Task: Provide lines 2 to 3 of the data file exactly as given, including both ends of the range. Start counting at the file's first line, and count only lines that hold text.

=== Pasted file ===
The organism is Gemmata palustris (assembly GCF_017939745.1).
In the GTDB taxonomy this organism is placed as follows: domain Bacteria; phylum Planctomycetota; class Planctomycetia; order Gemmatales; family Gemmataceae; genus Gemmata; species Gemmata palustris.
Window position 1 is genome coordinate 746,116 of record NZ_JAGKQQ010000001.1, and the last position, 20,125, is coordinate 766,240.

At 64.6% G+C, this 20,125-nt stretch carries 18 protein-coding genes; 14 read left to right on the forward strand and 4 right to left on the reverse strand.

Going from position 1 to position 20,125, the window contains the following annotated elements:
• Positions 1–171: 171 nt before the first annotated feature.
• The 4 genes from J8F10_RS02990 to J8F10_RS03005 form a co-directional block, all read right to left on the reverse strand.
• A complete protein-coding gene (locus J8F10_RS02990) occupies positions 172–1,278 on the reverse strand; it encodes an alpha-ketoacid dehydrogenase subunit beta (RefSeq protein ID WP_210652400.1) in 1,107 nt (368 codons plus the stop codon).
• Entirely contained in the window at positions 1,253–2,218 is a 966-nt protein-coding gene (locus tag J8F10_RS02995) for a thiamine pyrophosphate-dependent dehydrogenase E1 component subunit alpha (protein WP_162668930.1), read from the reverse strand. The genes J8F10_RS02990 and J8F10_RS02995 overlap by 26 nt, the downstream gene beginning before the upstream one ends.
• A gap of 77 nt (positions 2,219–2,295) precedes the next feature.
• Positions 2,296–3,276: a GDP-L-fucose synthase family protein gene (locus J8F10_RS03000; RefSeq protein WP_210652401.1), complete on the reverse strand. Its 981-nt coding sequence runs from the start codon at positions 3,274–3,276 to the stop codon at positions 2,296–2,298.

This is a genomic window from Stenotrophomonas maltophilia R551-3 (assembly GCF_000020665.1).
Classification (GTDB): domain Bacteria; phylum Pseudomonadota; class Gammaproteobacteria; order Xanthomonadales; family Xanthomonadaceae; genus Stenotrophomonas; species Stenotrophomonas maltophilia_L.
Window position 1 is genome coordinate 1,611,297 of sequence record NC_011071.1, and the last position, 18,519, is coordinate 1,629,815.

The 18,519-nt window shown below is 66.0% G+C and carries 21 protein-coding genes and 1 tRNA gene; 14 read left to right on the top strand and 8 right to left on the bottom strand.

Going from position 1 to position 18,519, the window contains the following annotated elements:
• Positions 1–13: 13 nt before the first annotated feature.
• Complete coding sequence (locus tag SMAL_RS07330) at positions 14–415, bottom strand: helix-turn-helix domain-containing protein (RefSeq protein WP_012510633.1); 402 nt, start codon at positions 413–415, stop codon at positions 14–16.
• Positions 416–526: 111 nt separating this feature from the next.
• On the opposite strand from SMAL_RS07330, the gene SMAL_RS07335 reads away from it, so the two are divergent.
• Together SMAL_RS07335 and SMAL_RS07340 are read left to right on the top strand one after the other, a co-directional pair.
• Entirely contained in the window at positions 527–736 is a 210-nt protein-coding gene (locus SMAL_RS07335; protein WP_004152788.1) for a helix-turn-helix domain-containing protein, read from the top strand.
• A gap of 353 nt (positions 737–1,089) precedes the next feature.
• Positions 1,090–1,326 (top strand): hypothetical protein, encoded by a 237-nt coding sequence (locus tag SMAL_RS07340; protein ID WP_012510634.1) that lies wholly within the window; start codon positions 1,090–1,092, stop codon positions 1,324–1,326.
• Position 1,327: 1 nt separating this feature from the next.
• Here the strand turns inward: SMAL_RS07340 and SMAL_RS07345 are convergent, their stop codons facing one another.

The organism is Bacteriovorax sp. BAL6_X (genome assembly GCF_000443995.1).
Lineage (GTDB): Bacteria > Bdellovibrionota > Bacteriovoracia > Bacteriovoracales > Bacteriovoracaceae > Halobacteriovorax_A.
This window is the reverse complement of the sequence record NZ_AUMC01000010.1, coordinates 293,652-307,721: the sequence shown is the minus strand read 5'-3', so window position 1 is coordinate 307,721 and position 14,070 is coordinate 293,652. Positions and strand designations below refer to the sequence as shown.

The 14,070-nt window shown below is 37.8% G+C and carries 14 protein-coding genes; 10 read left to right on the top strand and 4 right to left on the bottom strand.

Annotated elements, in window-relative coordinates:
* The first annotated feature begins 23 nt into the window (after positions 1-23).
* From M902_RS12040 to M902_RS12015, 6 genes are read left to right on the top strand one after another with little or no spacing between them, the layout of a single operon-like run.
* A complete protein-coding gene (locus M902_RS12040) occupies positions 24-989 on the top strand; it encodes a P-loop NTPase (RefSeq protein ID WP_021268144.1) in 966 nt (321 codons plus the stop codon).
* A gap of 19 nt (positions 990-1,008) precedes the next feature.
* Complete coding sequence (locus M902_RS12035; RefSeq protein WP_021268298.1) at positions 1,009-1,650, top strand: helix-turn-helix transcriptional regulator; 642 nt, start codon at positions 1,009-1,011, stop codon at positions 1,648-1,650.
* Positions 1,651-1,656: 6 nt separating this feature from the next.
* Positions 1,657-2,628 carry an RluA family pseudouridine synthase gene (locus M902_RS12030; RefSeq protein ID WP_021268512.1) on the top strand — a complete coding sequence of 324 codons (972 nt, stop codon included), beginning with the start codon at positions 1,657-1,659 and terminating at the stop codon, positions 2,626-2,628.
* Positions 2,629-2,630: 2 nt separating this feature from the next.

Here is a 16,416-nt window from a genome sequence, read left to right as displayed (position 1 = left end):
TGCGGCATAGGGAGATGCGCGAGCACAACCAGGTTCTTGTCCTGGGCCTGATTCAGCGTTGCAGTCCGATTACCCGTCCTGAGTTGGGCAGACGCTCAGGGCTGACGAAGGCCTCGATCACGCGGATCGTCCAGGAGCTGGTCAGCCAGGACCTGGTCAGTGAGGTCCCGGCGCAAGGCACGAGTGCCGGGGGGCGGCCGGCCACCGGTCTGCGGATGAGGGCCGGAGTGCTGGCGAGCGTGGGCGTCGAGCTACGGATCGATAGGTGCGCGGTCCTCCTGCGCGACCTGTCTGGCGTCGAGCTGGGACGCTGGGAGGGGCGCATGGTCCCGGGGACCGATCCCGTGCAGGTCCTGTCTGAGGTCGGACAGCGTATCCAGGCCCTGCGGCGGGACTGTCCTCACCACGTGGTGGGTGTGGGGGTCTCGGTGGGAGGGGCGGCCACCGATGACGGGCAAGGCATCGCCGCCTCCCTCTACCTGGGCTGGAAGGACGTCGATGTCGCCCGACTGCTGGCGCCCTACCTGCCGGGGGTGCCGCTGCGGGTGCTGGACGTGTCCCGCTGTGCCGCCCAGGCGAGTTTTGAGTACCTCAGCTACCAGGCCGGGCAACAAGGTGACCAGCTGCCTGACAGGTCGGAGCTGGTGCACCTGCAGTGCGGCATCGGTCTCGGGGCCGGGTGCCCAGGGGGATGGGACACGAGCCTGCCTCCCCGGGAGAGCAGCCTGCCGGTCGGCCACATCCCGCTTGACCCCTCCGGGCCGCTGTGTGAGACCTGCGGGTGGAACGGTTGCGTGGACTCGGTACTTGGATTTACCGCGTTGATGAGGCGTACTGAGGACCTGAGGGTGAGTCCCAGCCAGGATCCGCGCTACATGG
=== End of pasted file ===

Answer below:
In the GTDB taxonomy this organism is placed as follows: domain Bacteria; phylum Planctomycetota; class Planctomycetia; order Gemmatales; family Gemmataceae; genus Gemmata; species Gemmata palustris.
Window position 1 is genome coordinate 746,116 of record NZ_JAGKQQ010000001.1, and the last position, 20,125, is coordinate 766,240.